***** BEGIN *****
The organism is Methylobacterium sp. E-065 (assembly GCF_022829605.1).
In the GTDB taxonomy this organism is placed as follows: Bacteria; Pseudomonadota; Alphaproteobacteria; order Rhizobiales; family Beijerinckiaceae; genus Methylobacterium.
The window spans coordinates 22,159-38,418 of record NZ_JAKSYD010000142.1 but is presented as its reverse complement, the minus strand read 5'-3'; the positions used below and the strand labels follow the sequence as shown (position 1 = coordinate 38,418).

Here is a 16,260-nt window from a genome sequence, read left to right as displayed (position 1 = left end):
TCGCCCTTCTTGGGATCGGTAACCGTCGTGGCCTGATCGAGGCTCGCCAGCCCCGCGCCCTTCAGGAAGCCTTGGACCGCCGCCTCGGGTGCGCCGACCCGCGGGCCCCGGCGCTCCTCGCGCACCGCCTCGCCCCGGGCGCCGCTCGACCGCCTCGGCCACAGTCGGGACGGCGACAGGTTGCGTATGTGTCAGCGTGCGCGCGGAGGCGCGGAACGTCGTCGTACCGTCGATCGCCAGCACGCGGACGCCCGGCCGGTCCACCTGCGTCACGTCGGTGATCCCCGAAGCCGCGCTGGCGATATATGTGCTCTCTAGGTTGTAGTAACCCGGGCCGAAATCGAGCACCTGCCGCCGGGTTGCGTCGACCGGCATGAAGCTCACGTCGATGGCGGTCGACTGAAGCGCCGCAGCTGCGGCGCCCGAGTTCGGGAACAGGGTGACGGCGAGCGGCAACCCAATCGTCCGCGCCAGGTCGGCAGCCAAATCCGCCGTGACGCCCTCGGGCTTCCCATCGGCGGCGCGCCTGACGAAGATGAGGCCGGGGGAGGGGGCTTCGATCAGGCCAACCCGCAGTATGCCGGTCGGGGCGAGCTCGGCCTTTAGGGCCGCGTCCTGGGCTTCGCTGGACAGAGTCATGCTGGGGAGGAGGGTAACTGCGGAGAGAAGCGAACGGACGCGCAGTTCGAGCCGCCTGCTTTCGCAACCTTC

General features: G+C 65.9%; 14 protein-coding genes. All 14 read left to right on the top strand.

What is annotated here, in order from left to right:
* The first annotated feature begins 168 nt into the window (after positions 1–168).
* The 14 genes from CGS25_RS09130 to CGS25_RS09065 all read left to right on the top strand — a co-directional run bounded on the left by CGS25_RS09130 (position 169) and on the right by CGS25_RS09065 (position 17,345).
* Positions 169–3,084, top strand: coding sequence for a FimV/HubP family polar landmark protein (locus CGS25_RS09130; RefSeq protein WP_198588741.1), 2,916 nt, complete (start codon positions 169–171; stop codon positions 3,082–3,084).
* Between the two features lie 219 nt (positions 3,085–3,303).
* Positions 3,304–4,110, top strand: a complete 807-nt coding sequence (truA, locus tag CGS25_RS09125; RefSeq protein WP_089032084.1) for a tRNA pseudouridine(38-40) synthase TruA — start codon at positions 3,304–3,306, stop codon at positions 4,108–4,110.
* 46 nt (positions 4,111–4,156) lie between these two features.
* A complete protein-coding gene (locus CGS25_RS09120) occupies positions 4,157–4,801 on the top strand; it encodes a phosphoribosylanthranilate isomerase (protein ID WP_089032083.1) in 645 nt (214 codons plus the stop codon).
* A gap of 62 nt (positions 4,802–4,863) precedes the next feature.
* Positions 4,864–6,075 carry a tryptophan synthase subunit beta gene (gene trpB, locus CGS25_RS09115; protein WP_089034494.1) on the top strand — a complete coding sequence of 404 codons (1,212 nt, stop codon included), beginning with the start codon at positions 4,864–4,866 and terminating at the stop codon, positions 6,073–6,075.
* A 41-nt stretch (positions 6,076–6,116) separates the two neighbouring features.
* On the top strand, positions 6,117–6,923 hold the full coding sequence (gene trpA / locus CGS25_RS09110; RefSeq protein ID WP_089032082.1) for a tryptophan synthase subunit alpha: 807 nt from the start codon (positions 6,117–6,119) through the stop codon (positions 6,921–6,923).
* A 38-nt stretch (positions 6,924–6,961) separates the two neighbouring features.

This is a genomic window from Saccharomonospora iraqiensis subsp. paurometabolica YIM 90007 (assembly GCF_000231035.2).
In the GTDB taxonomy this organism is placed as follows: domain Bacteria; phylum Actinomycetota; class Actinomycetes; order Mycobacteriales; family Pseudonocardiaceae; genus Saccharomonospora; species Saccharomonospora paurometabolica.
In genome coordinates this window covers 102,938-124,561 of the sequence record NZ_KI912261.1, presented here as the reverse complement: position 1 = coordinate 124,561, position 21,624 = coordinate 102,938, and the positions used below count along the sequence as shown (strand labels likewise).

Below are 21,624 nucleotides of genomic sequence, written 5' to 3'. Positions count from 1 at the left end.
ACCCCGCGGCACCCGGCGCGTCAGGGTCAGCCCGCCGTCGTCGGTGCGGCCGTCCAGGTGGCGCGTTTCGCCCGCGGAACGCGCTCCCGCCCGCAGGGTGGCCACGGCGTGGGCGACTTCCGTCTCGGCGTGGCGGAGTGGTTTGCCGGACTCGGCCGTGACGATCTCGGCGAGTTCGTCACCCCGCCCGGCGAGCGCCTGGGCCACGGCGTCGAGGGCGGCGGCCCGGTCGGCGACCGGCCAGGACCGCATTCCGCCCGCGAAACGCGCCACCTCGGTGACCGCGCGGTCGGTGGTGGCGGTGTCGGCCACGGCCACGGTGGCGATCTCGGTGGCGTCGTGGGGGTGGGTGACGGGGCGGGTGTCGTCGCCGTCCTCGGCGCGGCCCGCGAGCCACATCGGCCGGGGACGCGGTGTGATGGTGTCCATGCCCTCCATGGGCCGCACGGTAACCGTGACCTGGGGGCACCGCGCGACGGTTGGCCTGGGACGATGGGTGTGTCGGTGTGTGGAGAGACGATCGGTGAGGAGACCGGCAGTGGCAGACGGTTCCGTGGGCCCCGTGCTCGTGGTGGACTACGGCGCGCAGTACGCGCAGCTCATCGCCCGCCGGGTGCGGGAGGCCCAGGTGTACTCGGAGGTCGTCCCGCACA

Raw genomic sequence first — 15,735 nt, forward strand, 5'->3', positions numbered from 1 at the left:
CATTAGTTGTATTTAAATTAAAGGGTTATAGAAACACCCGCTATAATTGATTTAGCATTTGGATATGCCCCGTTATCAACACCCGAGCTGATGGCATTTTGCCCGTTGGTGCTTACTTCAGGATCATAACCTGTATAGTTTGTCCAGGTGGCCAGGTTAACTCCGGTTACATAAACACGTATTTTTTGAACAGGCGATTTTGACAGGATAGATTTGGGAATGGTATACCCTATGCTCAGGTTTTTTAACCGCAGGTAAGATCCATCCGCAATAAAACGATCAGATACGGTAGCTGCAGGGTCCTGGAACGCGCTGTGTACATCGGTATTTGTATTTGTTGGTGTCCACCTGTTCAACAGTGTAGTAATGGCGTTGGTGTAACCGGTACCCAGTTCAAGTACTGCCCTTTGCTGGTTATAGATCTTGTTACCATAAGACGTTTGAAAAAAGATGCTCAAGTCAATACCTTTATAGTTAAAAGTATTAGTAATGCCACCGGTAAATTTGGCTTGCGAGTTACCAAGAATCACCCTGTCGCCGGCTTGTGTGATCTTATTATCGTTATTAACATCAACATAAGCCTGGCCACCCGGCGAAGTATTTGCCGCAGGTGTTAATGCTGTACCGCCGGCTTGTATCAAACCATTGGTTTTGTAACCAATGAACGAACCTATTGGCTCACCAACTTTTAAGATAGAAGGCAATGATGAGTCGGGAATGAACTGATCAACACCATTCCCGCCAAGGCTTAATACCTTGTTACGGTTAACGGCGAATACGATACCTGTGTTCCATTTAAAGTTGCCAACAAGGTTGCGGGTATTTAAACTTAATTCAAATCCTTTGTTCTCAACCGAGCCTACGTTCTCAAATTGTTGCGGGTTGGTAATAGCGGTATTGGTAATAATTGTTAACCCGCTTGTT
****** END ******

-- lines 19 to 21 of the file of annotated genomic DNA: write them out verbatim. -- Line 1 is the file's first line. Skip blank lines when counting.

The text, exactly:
* A 38-nt stretch (positions 6,924–6,961) separates the two neighbouring features.

This is a genomic window from Saccharomonospora iraqiensis subsp. paurometabolica YIM 90007 (assembly GCF_000231035.2).
In the GTDB taxonomy this organism is placed as follows: domain Bacteria; phylum Actinomycetota; class Actinomycetes; order Mycobacteriales; family Pseudonocardiaceae; genus Saccharomonospora; species Saccharomonospora paurometabolica.